A Ryanair flight heading towards Lithuania from Greece carrying Roman Protasevich, a Belarusian opposition journalist on board, was forced to land in Minsk on Sunday by a Belarusian fighter plane.
The EU and the US compared this coerced diversion of commercial flight as a plane hijack, and the EU has banned all the flights with Belarus.
As the civilian jetliner was travelling over Belarus, located at the heart of Europe, the Belarusian authorities forced it to land in the Belarusian capital of Minsk. They arrested Roman Protasevich; Sophia Sapega, a 23-year-old student of Lithuania's Vilnius University who was travelling with him, was also detained by police at Minsk.
Who is Roman Protasevich, and why is he detained
Protasevich is a 26 years old journalist, the editor and co-founder of the alternative news platform Nexta, which means "someone" in Belarusian.
The office of Nexta is situated in Poland to avoid Belarusian government hindrances, and the news is published through telegram, a cloud-based instant messaging software with encrypted message and video calling facilities.
Nexta, along with its sister outlet Nexta-live has two million subscribers.
Roman Protasevich studied Journalism at the Institution of Belarus State University and begin his activism in his teen years. He was regarded as a "2017-2018 Vaclav Havel Fellow", which offers training to young European and Russian journalists.
The disputed election of President Alexander Lukashenko generated mass anti-government protests in Belarus last year. Lukashenko was suspected of being involved in the disappearance of prominent figures of the opposition party. Lukashenko is known for arresting and exiling opposition leaders.
Alexander Lukashenko attempted to create a falsified story by saying he coerced the flight to stop as a response to a bomb threat from Palestinian group Hamas. However, a spokesperson from Hamas denied having any connection with the case.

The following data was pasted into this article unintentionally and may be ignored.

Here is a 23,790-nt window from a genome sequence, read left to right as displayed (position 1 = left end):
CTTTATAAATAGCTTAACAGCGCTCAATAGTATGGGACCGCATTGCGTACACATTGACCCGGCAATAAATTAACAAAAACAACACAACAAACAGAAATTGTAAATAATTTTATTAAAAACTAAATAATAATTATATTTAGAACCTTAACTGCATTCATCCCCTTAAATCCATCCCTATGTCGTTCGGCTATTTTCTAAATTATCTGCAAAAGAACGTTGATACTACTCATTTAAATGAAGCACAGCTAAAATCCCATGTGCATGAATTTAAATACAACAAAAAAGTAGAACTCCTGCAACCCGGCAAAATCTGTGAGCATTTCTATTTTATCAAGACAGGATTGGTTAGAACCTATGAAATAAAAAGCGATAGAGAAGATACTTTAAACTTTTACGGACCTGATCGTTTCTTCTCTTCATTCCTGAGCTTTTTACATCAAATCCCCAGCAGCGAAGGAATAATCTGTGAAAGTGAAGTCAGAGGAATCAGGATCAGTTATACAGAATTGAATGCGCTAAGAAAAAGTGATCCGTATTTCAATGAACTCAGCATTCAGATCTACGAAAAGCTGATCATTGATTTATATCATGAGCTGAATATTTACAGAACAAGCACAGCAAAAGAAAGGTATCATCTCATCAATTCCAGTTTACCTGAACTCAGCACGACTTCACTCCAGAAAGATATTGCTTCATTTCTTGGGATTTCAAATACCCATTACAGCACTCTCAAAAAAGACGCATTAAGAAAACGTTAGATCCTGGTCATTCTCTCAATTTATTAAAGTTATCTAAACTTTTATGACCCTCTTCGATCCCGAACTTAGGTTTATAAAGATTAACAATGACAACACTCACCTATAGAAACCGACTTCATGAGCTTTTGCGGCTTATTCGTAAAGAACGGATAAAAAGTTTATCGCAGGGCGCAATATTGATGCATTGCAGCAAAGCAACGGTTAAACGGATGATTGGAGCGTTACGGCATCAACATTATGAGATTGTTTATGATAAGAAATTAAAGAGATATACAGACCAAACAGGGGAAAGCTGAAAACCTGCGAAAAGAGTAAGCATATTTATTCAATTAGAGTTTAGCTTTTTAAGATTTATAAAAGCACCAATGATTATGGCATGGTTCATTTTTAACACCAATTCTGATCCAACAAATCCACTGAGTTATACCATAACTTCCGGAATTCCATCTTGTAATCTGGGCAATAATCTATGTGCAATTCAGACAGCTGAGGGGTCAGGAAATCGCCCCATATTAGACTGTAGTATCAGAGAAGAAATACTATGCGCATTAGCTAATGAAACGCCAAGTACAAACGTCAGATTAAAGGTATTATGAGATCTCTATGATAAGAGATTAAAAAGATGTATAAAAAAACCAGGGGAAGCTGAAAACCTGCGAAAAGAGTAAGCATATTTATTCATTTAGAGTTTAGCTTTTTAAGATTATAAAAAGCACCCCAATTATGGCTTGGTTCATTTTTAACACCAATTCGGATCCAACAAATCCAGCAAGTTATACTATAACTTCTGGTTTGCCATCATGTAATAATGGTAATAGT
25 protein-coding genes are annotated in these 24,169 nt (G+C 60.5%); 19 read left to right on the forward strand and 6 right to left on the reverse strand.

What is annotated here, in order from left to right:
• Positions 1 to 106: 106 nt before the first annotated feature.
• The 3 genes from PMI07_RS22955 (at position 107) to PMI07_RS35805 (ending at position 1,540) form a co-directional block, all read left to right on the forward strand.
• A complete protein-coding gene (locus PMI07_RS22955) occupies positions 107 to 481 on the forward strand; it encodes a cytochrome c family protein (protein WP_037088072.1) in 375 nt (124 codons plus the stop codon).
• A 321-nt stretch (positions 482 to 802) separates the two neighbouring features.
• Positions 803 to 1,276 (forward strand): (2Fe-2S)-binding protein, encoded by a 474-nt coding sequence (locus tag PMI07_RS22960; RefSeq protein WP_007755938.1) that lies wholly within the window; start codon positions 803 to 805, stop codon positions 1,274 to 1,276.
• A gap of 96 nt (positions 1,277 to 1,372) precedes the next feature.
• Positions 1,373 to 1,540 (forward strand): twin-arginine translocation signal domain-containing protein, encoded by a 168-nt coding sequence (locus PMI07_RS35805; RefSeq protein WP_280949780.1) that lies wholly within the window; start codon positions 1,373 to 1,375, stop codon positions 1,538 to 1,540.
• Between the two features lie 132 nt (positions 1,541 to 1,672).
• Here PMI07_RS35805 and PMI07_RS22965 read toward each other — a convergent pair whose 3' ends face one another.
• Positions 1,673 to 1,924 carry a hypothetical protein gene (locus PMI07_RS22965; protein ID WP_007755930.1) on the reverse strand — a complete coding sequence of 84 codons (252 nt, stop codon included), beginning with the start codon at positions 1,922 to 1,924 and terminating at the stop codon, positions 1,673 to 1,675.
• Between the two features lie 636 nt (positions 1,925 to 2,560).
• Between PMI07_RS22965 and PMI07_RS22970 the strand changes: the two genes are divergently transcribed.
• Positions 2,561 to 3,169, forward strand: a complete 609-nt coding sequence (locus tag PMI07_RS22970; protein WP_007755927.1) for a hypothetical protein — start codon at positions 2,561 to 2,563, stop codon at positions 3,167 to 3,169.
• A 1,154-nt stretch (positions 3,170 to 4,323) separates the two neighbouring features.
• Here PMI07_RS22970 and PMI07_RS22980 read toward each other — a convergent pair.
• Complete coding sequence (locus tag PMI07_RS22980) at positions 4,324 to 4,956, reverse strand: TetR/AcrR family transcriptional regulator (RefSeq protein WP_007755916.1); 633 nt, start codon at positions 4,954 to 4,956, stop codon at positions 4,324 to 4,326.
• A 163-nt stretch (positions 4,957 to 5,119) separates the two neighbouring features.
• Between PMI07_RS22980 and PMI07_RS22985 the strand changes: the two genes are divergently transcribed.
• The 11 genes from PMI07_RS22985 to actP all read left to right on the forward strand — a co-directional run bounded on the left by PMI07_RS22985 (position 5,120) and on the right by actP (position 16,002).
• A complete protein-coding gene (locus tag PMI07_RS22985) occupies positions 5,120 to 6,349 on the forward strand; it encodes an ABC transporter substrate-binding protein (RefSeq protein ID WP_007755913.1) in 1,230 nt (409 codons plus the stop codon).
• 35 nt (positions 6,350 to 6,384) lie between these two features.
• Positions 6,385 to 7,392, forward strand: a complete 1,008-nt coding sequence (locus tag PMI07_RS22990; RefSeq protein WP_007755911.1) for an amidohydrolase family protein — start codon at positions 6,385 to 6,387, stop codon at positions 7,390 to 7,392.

Brought the mass protest to light
Despite the internet connection being often blocked in Belarus, Roman managed to provide crucial information, videos and live-streaming of the mass protests in Belarus, which helped the demonstrators be informed about the movement. Otherwise, other news portals under tight government control would not have the ability to publish the authentic scenario.
Hence, Roman Protasevich has been a target of Belarusian authority. He and another founder of Nexta have been on the list of individuals involved in "terrorist activity". Later on, he fled and sought political asylum in Poland.
Roman Protasevich has also covered the news of the conflict in Ukraine's eastern region in 2017 by working as a freelance journalist and photographer, reported radio free Europe pressroom in 2018.
Belarusian authority posted a video
Belarusian authority uploaded a video of Roman Protasevich on Twitter after his detention. Roman said that he is physically fit, and the police are interrogating him by following the law. He also confessed to organising mass protests in Belarus.
However, the supporters of Protasevich, did not buy this view and noticed the clear tension in his face.
One of the Opposition Leader tweeted: "This is how Raman [Roman Protasevich] looks under physical and moral pressure. I demand the immediate release of Raman and the political prisoners".
Belarus has been financially sanctioned since 2004 after the disappearance of two vital leaders of the opposition party to control the authoritarian government of Belarus. But, President Alexander Lukashenka pays no heed to that. EU leaders decided to ban Belarusian airlines and urged EU flights to avoid travelling over Belarusian airspace at a meeting in Brussels, held on Monday. This decision would strike a massive financial blow to Belarus.